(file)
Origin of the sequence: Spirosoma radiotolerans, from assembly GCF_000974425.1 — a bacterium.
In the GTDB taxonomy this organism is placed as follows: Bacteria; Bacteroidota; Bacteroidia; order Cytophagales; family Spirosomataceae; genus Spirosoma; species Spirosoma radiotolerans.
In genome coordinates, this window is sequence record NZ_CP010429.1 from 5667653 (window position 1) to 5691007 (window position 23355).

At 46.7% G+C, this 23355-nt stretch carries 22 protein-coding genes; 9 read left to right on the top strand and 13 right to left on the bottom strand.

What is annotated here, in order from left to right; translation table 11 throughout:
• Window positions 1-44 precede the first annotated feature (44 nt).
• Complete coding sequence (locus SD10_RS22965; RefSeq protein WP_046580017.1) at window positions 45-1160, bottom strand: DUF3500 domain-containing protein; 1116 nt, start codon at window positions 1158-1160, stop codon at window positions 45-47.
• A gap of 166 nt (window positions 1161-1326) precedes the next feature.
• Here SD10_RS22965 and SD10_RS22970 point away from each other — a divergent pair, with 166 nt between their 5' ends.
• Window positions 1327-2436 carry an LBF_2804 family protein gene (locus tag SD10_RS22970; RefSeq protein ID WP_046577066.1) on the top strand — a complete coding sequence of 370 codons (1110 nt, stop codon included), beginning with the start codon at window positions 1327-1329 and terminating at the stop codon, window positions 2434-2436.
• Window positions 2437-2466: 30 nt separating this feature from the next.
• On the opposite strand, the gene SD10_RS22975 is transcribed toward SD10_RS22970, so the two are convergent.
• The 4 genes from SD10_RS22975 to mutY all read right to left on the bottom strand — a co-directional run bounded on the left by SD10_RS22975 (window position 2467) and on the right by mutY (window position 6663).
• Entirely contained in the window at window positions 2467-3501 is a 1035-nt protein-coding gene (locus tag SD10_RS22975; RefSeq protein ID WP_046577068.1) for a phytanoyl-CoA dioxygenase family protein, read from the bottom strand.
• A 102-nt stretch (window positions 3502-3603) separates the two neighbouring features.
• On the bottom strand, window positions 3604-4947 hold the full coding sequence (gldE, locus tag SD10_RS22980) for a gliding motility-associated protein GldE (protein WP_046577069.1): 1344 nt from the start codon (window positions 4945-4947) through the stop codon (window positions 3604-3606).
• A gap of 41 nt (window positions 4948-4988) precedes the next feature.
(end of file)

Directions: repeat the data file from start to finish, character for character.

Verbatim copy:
Origin of the sequence: Spirosoma radiotolerans, from assembly GCF_000974425.1 — a bacterium.
In the GTDB taxonomy this organism is placed as follows: Bacteria; Bacteroidota; Bacteroidia; order Cytophagales; family Spirosomataceae; genus Spirosoma; species Spirosoma radiotolerans.
In genome coordinates, this window is sequence record NZ_CP010429.1 from 5667653 (window position 1) to 5691007 (window position 23355).

At 46.7% G+C, this 23355-nt stretch carries 22 protein-coding genes; 9 read left to right on the top strand and 13 right to left on the bottom strand.

What is annotated here, in order from left to right; translation table 11 throughout:
• Window positions 1-44 precede the first annotated feature (44 nt).
• Complete coding sequence (locus SD10_RS22965; RefSeq protein WP_046580017.1) at window positions 45-1160, bottom strand: DUF3500 domain-containing protein; 1116 nt, start codon at window positions 1158-1160, stop codon at window positions 45-47.
• A gap of 166 nt (window positions 1161-1326) precedes the next feature.
• Here SD10_RS22965 and SD10_RS22970 point away from each other — a divergent pair, with 166 nt between their 5' ends.
• Window positions 1327-2436 carry an LBF_2804 family protein gene (locus tag SD10_RS22970; RefSeq protein ID WP_046577066.1) on the top strand — a complete coding sequence of 370 codons (1110 nt, stop codon included), beginning with the start codon at window positions 1327-1329 and terminating at the stop codon, window positions 2434-2436.
• Window positions 2437-2466: 30 nt separating this feature from the next.
• On the opposite strand, the gene SD10_RS22975 is transcribed toward SD10_RS22970, so the two are convergent.
• The 4 genes from SD10_RS22975 to mutY all read right to left on the bottom strand — a co-directional run bounded on the left by SD10_RS22975 (window position 2467) and on the right by mutY (window position 6663).
• Entirely contained in the window at window positions 2467-3501 is a 1035-nt protein-coding gene (locus tag SD10_RS22975; RefSeq protein ID WP_046577068.1) for a phytanoyl-CoA dioxygenase family protein, read from the bottom strand.
• A 102-nt stretch (window positions 3502-3603) separates the two neighbouring features.
• On the bottom strand, window positions 3604-4947 hold the full coding sequence (gldE, locus tag SD10_RS22980) for a gliding motility-associated protein GldE (protein WP_046577069.1): 1344 nt from the start codon (window positions 4945-4947) through the stop codon (window positions 3604-3606).
• A gap of 41 nt (window positions 4948-4988) precedes the next feature.